WORLD AIDS DAY – no time to waste…. 01-12-2010


Don’t forget the next generation…..

Another World Aids Day and it seems that many people have lost sight or interest in maintaining the momentum to fight the spread and treatment of the disease. Here is a statement by the director of UNESCO on the part that education has to play:

Message from Irina Bokova, Director-General of UNESCO on the occasion of World AIDS Day, 1 December 2010

World AIDS Day is a moment to recall the devastating losses caused to individuals, households and communities across the world by the impact of HIV and AIDS. It is also a chance to review where we stand today in tackling the epidemic. The disease remains a major global challenge, but I am pleased this year to bring a message of progress.

Rates of new HIV infections are falling or stabilizing in most regions of the world. Earlier this year, a report by the Joint United Nations Programme on HIV/AIDS indicated a decline in new cases of HIV among young people of more than 25 per cent between 2001 and 2008 in 15 key countries in sub-Saharan Africa . Overall, declines in HIV prevalence have been most notable among young people aged 15–24. This has reflected safer behaviours and practices, including delayed sexual debut, partner reduction and increased condom use. These trends place young people at the heart of measures for HIV prevention — as the Joint United Nations Programme on HIV/AIDS and its cosponsors, including UNESCO, have been advocating.

However, decline in prevalence among young people is not universal. Nor is it equal. Worldwide, more than 60 per cent of all young people living with HIV are female. Young women still shoulder a greater burden of infection. In many countries, women face their greatest risk of infection before the age of 25.

Education is the key to success. In school, girls gain the knowledge, skills and confidence necessary to delay marriage and sexual activity. HIV infection rates are halved among people who finish primary school. It has been estimated that universal primary completion could result in preventing 700,000 additional cases of HIV each year.

School attendance is enormously beneficial in itself, but targeted prevention education is vital. Evidence shows that quality prevention education can shape knowledge and attitudes among young people about HIV and AIDS. It can build the new skills that are required and lay the foundation for the behaviour changes that are necessary in so many societies.

We are working in these directions. In December 2009, UNESCO published the International Technical Guidance on Sexuality Education, in collaboration with the Joint United Nations Programme on HIV/AIDS, the United Nations Children’s Fund, the United Nations Population Fund and the World Health Organization. This is a major contribution to support efforts that strengthen HIV prevention with young people. Published in two volumes, the Technical Guidance offers evidence-informed and age-specific objectives for learners, so that they can make responsible choices about their sexual and social relationships in a world affected by HIV.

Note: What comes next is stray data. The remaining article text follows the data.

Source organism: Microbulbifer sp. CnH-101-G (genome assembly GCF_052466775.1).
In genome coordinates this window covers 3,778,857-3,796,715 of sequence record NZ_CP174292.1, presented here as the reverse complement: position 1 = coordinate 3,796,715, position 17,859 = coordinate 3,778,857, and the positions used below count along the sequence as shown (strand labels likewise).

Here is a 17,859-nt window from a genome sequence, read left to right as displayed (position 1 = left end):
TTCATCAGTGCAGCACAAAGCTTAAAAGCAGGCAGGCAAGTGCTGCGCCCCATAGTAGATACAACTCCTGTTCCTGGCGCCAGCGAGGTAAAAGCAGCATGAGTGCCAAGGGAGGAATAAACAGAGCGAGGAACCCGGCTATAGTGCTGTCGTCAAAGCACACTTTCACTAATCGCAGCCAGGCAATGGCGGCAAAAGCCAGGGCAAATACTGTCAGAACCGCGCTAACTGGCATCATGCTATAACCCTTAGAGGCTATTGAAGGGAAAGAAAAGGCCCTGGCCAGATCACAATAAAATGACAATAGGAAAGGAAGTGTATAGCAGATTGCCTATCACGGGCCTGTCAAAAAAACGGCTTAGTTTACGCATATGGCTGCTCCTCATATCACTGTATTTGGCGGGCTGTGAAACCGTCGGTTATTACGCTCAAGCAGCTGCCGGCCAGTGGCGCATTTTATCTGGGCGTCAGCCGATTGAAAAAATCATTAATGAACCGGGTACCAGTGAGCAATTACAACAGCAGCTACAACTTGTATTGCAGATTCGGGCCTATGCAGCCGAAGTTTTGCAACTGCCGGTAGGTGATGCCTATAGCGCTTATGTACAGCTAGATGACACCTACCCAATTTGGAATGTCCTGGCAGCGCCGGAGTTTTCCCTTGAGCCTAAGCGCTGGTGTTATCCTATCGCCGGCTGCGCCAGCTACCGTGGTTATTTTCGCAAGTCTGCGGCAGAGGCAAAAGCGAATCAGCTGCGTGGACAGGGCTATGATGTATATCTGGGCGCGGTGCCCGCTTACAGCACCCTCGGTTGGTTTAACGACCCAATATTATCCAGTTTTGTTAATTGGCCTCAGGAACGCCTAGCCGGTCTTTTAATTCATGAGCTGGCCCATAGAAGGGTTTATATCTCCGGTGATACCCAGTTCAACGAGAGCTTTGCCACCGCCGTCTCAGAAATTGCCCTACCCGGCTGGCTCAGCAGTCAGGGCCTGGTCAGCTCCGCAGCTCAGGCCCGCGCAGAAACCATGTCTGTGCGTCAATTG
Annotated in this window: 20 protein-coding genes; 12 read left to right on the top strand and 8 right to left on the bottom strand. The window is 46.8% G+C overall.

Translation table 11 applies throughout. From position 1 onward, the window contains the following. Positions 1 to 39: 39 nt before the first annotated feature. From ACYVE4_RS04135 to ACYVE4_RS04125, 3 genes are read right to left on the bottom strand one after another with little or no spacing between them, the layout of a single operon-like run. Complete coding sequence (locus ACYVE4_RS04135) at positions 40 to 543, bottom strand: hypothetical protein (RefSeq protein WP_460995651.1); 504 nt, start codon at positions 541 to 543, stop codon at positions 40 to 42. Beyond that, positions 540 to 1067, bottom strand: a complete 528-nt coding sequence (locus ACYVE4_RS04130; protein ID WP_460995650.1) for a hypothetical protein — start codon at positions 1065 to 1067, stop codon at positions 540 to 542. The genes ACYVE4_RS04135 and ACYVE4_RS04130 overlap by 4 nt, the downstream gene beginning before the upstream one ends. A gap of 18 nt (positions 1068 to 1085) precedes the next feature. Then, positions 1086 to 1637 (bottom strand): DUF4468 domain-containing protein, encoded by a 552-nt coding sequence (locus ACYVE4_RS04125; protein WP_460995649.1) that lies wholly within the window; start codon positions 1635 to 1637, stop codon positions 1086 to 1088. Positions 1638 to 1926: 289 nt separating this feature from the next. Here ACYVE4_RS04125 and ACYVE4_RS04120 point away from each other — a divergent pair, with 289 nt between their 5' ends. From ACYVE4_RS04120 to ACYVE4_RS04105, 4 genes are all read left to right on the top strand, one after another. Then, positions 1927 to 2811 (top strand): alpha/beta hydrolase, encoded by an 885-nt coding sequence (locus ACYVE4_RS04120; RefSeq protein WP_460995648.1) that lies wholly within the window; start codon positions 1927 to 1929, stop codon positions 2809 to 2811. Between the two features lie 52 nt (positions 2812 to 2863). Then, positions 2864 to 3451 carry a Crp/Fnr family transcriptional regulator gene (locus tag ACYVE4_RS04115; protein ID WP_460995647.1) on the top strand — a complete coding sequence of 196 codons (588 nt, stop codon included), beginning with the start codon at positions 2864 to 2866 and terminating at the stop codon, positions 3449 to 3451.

UNESCO will draw on all of its strengths in moving forward. This starts with a multidisciplinary mandate and a broad capacity to promote rights-based approaches. Our Intersectoral Platform on HIV and AIDS joins the resources of all UNESCO’s sectors, institutes and field offices. Our objective is to promote inclusive responses to the epidemic that are scientifically accurate and culturally appropriate, taking in also the gender dimension.

We cannot let progress slip. Especially at a time of economic austerity, we must remain engaged to sustain and deepen hard-won gains against the epidemic. UNESCO and its partners must find more effective ways of tackling the social and structural factors that enable the epidemic to remain a global challenge. These include gender inequality and widespread stigma and discrimination.

The evidence is clear. Empowering young people through education to make informed decisions must lie at the heart of prevention. UNESCO’s efforts to secure quality education for all, our actions in support of the Millennium Development Goals, fall in line with this objective. This World Aids Day inspires us all to continue working in these directions.

From the Hunger Project:

World AIDS Day 2009 was commemorated under the theme of “Universal Access and Human Rights” and in 2010, the theme continues with ”Lights4Rights”.

All people, regardless of HIV/AIDS status, have the right to be treated with dignity and respect. They must have the right to protect themselves from the virus and have access to treatment if infected.

Discriminatory practices – which put people at risk from contracting HIV, prevent them from accessing medical care, and prohibit them from living full and meaningful lives – must end.

Gender violence -16 days of activism

Gender based violence has been going on for tool long and no matter what work has been done to challenge this, in gtained attitudes and beliefs take a long time to change. Education from pre–school on has to take some responsibility for developing healthy attitudes for the next generation and to break into intergenerational violence.

INEE has brought our  attention to the 16 days of activism to try to achieve another step forward.